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Late US Senator's Memoir Talks of Personal, Public Tragedies

In his much anticipated autobiography, the late U.S. Senator Edward Kennedy discusses his public and personal tragedies, including the 1969 car accident that killed a female passenger.

The New York Times says it has obtained a copy of the memoir, True Compass, which is scheduled to be released on September 14. The veteran lawmaker died August 25 at the age of 77, after a year-long battle with brain cancer.

In July 1969, Kennedy drove off a bridge on Chappaquiddick Island, off the Massachusetts coast. He managed to escape, but his passenger, Mary Jo Kopechne was found dead in the submerged car.

The Times says Kennedy writes that he was dazed and panicked in the minutes and hours after the accident, but called his actions "inexcusable." He did not report the accident until after Kopechne's body was discovered the next morning.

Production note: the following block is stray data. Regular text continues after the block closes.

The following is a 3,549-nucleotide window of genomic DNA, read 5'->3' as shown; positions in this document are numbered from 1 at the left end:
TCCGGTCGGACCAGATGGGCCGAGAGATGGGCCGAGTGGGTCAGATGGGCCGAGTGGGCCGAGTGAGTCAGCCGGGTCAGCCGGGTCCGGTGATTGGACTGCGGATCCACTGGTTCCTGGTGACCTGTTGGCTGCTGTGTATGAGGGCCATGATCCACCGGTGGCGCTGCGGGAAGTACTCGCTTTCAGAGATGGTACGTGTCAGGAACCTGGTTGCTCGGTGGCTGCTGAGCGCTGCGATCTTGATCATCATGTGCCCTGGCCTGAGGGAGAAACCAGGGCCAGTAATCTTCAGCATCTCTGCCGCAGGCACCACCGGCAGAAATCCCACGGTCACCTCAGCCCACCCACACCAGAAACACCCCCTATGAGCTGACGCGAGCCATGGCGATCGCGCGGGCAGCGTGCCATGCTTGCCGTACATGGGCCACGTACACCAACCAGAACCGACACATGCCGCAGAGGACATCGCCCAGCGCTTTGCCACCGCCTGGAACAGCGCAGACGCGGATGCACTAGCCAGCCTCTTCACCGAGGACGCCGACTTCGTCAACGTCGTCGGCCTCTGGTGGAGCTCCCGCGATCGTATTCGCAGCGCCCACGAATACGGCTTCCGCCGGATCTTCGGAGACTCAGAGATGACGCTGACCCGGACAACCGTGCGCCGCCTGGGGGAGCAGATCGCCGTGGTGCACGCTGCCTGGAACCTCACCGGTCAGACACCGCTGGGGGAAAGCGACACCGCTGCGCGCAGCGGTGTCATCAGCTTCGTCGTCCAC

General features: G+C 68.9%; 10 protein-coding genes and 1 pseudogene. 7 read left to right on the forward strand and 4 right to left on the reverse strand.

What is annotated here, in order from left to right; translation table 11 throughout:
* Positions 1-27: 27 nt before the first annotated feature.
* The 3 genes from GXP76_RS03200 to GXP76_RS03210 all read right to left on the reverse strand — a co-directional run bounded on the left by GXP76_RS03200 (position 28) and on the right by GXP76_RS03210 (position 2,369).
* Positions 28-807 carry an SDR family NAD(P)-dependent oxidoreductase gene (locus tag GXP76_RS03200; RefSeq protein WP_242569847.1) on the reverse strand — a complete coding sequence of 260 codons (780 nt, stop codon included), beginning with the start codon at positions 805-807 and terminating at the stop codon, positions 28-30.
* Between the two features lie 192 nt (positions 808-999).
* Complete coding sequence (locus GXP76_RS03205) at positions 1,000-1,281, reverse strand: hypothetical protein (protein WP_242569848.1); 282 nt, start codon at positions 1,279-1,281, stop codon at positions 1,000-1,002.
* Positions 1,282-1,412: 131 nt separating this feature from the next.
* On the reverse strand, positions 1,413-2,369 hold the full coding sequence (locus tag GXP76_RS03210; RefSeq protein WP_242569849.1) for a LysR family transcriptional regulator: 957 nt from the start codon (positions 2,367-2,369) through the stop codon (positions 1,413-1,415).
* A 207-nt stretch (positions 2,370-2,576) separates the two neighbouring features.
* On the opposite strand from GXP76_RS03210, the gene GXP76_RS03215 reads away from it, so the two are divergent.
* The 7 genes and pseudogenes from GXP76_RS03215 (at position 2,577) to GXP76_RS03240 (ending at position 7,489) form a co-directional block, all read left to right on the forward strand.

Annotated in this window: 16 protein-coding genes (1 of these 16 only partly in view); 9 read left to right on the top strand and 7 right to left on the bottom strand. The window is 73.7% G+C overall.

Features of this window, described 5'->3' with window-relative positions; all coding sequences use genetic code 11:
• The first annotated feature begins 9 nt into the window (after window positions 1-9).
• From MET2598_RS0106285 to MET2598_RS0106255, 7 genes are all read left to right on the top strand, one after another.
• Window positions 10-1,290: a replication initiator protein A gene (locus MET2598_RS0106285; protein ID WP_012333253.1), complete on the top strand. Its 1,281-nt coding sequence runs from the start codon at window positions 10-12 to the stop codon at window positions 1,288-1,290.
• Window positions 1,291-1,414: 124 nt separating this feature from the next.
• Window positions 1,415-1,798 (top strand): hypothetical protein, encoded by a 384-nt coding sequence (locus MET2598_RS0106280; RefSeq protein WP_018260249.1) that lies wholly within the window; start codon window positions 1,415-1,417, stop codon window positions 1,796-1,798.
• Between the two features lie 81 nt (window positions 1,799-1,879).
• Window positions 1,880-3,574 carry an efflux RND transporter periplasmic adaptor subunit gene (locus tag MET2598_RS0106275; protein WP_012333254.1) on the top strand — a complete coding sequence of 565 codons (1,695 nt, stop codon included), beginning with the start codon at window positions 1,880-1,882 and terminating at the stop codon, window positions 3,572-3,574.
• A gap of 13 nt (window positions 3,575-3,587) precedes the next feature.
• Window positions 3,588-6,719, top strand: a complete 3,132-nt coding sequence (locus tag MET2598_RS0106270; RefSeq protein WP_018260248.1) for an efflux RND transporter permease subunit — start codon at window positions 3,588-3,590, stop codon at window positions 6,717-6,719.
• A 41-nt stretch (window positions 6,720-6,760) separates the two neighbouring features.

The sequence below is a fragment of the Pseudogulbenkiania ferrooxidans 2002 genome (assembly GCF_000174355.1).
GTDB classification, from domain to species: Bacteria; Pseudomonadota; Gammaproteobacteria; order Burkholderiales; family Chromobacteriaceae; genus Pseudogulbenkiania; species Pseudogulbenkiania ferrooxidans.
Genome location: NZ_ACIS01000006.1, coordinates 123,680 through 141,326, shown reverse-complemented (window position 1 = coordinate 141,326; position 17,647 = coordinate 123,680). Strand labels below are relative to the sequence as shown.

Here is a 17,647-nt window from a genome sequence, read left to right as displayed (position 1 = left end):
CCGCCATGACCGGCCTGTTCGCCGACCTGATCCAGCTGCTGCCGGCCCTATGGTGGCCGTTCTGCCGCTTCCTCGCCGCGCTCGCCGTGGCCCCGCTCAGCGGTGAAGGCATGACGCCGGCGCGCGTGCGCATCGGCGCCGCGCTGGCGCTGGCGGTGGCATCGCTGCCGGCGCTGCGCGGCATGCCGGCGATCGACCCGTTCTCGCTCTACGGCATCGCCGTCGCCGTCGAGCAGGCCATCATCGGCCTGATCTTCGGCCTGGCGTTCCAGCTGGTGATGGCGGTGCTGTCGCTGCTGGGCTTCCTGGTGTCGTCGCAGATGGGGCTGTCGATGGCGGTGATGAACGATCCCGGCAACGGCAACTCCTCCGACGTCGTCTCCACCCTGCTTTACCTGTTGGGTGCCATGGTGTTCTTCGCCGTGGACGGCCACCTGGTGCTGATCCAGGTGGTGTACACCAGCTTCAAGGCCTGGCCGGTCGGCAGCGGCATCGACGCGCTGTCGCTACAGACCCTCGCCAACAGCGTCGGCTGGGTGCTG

He said he made "terrible decisions" that night that haunted him the rest of his life. Kennedy pleaded guilty to leaving the scene of an accident.

In the book, he also candidly discusses his years of "self-destructive drinking," especially after the 1968 assassination of his brother, Senator Robert F. Kennedy.

Edward Kennedy says Robert grieved so deeply over the 1963 assassination of their older brother, President John F. Kennedy, that it nearly became a "tragedy within a tragedy."

The younger Kennedy says he always accepted the findings of a special investigation into the late president's murder, which concluded the accused assassin, Lee Harvey Oswald, acted alone.

Edward Kennedy was buried Saturday near his older brothers at Arlington National Cemetery near Washington.

Much of the material in the book comes from hours of recordings for an oral history project he was doing with the University of Virginia since 2004, as well as five decades of notes taken by Senator Kennedy.

Some information for this report was provided by AP.